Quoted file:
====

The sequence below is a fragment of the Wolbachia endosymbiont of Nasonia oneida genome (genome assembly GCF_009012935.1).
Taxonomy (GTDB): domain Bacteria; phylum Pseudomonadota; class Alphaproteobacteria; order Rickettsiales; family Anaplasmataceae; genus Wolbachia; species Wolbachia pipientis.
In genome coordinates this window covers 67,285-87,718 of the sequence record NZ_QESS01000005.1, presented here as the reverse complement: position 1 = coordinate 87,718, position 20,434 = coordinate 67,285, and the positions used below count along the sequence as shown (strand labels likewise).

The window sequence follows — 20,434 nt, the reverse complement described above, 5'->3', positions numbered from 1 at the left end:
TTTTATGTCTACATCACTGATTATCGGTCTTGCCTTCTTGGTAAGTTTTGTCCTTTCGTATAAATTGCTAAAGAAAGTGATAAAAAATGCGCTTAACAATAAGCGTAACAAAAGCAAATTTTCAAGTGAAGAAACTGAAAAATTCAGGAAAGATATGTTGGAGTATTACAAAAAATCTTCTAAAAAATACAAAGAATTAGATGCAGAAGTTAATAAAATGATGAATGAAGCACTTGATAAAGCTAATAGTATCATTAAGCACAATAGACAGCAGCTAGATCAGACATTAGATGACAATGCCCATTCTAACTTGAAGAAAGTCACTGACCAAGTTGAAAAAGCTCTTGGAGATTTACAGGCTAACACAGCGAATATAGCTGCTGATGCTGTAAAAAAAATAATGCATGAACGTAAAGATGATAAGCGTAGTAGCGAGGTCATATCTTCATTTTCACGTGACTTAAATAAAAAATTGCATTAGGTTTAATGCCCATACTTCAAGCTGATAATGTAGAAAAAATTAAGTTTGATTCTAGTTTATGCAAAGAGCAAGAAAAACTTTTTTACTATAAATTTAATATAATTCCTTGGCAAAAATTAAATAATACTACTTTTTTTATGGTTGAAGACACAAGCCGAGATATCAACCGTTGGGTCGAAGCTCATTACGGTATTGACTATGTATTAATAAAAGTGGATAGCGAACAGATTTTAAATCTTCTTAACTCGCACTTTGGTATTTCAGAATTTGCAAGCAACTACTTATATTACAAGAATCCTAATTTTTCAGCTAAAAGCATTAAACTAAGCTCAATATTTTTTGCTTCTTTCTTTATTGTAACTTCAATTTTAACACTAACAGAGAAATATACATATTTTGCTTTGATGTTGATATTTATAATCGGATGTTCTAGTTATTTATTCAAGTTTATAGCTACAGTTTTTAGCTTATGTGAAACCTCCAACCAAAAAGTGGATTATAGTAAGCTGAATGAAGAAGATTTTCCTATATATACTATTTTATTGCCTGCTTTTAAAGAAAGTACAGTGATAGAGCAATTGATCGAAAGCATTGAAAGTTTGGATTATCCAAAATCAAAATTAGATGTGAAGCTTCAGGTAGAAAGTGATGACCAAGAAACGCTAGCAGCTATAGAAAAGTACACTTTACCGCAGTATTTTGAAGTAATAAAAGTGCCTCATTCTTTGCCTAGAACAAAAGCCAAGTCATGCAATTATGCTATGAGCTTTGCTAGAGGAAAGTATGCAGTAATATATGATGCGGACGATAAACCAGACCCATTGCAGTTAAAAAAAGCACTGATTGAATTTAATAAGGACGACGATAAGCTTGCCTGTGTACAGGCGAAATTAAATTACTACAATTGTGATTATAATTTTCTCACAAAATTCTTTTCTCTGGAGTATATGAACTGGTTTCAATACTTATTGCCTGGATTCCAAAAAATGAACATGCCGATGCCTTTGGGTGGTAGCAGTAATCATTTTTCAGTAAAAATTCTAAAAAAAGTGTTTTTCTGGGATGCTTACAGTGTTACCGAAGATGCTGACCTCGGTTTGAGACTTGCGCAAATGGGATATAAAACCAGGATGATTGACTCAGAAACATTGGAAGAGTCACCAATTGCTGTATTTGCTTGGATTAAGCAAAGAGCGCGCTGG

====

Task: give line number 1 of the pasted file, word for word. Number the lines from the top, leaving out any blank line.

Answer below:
The sequence below is a fragment of the Wolbachia endosymbiont of Nasonia oneida genome (genome assembly GCF_009012935.1).